You should allow your baby to nurse at your breast until they stop before trying to switch to the other side.

 

Your breast milk consists of foremilk (at the beginning of a feed) and hindmilk (at the end of a feed) which is higher in fat.

 

If you try to switch baby to your other breast before they have gotten that hindmilk this can cause a foremilk hindmilk imbalance. Your baby needs that fatty hindmilk for their growth and development.

 

If you notice that your babies poops look foamy this is a sign that they aren’t getting enough hindmilk.

 

Burping

 

Breastfeed babies don’t swallow as much air as bottle feed babies so they usually don’t need to be burped as often.

 

Usually just once when they are done nursing is good. If baby is fussy, crying, or arching their back while nursing this is a sign that they are gassy and need to be burped.

 

 

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What You Will Need

 

Let me just start this section off by saying that you only NEED yourself and your baby to breastfeed.

 

With that being said there are hundreds of products that can help make breastfeeding easier for you.

 

Here is a complete list of links to products that I truly believe are helpful when you are breastfeeding.

 

Breastfeeding Care Essentials 

 

Nipple Cream – During the first few weeks a lot of women experience dry cracked nipples. Nipple cream, like Lansinoh, helps heal, soothe, and protect your nipples and is completely safe for baby.

 

Gel Packs These gel packs are amazing. They’re reusable and can be cold to relieve pain from engorgement or hot to relieve plugged ducts, mastitis, and encourage milk let-down.

 

Nursing Pads – When breastfeeding you can experience leaking between feedings, if you are late feeding, and from your other breast while you are nursing your baby. Nursing pads soak up the milk so you don’t soak through your shirt.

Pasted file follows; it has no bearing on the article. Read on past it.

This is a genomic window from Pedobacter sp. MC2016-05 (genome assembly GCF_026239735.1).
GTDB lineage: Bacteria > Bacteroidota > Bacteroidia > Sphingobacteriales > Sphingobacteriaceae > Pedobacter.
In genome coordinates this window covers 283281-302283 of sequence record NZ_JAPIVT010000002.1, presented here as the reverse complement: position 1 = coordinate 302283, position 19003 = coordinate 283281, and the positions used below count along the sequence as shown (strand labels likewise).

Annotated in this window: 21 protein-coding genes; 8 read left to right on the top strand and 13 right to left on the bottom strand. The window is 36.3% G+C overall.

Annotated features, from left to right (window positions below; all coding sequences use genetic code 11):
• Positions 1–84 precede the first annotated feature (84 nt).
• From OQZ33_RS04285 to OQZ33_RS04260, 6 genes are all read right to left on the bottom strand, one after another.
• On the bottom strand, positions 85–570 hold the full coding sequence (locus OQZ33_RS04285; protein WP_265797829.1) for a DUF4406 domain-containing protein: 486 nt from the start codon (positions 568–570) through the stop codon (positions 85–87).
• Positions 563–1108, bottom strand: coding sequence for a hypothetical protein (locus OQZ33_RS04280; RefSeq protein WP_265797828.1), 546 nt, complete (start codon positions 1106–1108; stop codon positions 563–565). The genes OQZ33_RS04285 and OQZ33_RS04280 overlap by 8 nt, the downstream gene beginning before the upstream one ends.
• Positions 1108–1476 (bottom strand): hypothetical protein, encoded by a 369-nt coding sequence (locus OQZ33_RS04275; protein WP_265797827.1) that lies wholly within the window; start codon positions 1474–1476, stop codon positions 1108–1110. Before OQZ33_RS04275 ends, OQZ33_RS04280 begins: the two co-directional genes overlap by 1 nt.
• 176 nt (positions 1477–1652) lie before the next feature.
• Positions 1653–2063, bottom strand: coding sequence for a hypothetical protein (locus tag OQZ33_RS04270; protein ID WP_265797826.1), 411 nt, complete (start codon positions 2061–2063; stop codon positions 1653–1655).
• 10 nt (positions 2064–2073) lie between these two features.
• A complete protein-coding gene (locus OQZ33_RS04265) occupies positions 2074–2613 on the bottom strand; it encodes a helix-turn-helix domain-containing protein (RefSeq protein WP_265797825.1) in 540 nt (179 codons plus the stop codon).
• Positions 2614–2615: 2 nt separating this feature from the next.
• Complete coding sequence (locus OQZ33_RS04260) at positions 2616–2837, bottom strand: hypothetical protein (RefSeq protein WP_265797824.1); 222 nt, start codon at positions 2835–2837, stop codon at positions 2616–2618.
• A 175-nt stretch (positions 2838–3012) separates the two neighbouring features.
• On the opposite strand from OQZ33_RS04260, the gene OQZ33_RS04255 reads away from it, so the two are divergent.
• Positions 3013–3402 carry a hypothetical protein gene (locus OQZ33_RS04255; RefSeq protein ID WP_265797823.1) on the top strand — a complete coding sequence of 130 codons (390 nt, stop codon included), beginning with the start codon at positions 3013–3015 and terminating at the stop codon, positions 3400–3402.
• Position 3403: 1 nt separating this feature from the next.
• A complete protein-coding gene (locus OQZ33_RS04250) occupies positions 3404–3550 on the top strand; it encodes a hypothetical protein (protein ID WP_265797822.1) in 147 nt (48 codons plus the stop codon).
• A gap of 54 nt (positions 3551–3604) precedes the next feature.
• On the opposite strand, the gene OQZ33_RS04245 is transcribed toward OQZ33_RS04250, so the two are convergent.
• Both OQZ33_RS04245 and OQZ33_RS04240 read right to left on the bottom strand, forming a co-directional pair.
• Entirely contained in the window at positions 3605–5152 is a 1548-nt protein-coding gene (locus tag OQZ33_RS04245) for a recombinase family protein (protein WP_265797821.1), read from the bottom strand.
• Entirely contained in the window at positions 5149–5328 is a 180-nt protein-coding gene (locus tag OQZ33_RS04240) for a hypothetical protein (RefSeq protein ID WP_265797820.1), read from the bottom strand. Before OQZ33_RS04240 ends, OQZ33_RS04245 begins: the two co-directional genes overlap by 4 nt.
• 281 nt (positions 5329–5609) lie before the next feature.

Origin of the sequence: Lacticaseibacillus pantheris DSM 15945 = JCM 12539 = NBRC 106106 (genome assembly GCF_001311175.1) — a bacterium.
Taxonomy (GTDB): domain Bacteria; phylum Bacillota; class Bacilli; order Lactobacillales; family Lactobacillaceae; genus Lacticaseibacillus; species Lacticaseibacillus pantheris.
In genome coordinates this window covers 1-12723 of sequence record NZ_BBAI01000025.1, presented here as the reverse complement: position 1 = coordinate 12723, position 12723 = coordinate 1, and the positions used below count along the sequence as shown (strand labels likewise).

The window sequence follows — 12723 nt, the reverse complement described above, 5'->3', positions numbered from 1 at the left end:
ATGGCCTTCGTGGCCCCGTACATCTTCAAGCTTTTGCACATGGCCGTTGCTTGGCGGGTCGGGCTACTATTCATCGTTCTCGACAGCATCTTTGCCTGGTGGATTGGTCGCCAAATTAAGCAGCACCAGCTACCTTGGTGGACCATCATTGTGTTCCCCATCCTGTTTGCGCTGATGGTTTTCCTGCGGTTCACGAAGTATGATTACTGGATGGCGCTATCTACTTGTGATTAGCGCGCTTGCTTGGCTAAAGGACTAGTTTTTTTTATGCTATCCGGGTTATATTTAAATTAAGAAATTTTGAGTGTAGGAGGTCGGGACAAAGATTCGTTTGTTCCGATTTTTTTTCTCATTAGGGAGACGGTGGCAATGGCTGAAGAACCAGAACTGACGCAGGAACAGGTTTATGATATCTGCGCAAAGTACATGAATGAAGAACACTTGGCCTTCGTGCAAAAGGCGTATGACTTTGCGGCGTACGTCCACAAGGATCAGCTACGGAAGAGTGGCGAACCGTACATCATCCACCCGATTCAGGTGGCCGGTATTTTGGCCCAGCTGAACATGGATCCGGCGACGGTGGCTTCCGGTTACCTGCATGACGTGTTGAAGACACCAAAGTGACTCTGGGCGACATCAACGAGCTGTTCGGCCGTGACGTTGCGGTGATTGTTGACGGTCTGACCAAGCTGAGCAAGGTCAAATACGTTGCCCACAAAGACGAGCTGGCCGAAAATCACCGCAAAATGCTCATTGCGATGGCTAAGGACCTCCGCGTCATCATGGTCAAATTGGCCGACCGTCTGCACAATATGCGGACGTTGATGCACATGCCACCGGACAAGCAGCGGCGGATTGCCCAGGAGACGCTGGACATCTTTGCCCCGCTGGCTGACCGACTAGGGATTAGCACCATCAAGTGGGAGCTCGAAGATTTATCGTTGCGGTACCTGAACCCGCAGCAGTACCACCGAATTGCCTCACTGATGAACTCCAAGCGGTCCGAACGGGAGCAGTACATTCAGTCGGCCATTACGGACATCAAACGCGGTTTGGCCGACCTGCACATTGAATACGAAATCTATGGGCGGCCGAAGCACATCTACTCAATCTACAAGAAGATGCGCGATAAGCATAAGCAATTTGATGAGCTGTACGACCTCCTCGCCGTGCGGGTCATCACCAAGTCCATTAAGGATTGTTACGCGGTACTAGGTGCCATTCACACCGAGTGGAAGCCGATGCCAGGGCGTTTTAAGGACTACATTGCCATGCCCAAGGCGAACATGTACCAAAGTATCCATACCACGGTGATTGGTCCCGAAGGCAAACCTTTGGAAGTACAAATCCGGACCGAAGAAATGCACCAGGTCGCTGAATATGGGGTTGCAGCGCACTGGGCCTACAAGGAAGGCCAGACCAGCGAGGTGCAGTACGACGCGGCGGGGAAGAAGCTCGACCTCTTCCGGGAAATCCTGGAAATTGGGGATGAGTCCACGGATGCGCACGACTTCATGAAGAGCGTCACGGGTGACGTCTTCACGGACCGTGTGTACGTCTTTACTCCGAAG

I used these disposable pads in the beginning when I was leaking A LOT, but as time went on I was leaking less and switched to reusable pads. They don’t hold as much milk as the disposables but as time goes on you’ll leak less and they are a money saver.

 

Comfort

 

Nursing Bras – Bras with detachable straps. Probably the worst part of breastfeeding for me was having to sleep with a bra on. I leaked so much that it was that or wake up completely soaked. I found these the most comfortable to sleep in.

 

Nursing Clothes – Clothing that is nursing assessable is super convenient and keeps you comfortable. Being on a budget I found it best to get a few nursing tank tops and wear them under my shirts.

 

This way I could pull my top shirt up, unsnap the tank top and still have my stomach and back unexposed. I lived in a robe or nursing nightgown at home. That worked but here is a list of nursing clothes I would have loved to have while nursing.

 

Fashionable Floral Teared Tank Tops

Concealed Nursing Hoodie

Double Layer Floral Striped Blouse

Lace Sleepwear Set

 

Rocker or Glider – I am not kidding you when I say those first few months you are going to feel like all you do all day is sit and nurse. So having a comfortable rocker or glider to sit in will be a godsend. If you can splurge, they are 100% worth it.

 

Brielle Button Tuffed Rocker

Swivel Glider And Ottoman

 

Nursing Pillow – Supports baby while nursing, giving your arms relief. I liked the boppy pillow and I used it to prop up Alexa for tummy time too.

 

Nursing Cover – If some privacy while nursing makes you feel more comfortable you may want to use a cover. This one is a nursing cover, scarf, and car seat cover all in one.

 

Pumping

 

Breast Pump – If you will be away from your baby you will need to express your breastmilk with a pump as often as your baby would eat in order to keep up your milk supply.

 

I highly recommend an electric breast pump like this one if you will be pumping a lot. A lot of insurance companies will give you a free breast pump so definitely check with them first.

 

Bottles – To feed baby expressed milk. We got a few different brands of bottles and found that these worked the best for us.

 

Storage Bags – For freezing breastmilk for storage

 

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Understanding Your Milk Supply

 

For the first 3-4 days your breasts are producing a super nutrient rich fluid called colostrum. It’s isnt until after those first few days that your breast start to feel firmer and change to producing breastmilk.

 

Your babies feeding habits will determine your milk supply. If baby is feeding more, your body will make more milk. If baby is eating less, your body will make less milk.

 

Your milk is produced in your glandular tissue, not the fatty tissue so your milk supply has nothing to do with the size of your breast but the amount of glandular tissue you have.